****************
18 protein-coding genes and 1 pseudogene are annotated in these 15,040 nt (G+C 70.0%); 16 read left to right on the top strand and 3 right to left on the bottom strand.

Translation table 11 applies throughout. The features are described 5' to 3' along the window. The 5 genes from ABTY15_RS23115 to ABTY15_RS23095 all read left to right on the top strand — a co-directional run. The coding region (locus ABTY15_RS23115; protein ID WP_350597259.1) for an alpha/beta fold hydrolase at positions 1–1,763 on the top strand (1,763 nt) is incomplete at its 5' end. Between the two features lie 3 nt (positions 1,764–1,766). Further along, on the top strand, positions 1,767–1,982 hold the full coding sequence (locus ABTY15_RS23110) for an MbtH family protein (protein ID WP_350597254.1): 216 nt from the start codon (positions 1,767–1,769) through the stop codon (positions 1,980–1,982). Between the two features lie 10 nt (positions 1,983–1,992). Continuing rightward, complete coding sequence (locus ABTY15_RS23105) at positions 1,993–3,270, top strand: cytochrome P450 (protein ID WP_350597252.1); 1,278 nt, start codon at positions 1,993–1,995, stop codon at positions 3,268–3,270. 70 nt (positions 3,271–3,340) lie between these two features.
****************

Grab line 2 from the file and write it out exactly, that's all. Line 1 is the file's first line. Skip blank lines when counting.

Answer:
Translation table 11 applies throughout. The features are described 5' to 3' along the window. The 5 genes from ABTY15_RS23115 to ABTY15_RS23095 all read left to right on the top strand — a co-directional run. The coding region (locus ABTY15_RS23115; protein ID WP_350597259.1) for an alpha/beta fold hydrolase at positions 1–1,763 on the top strand (1,763 nt) is incomplete at its 5' end. Between the two features lie 3 nt (positions 1,764–1,766). Further along, on the top strand, positions 1,767–1,982 hold the full coding sequence (locus ABTY15_RS23110) for an MbtH family protein (protein ID WP_350597254.1): 216 nt from the start codon (positions 1,767–1,769) through the stop codon (positions 1,980–1,982). Between the two features lie 10 nt (positions 1,983–1,992). Continuing rightward, complete coding sequence (locus ABTY15_RS23105) at positions 1,993–3,270, top strand: cytochrome P450 (protein ID WP_350597252.1); 1,278 nt, start codon at positions 1,993–1,995, stop codon at positions 3,268–3,270. 70 nt (positions 3,271–3,340) lie between these two features.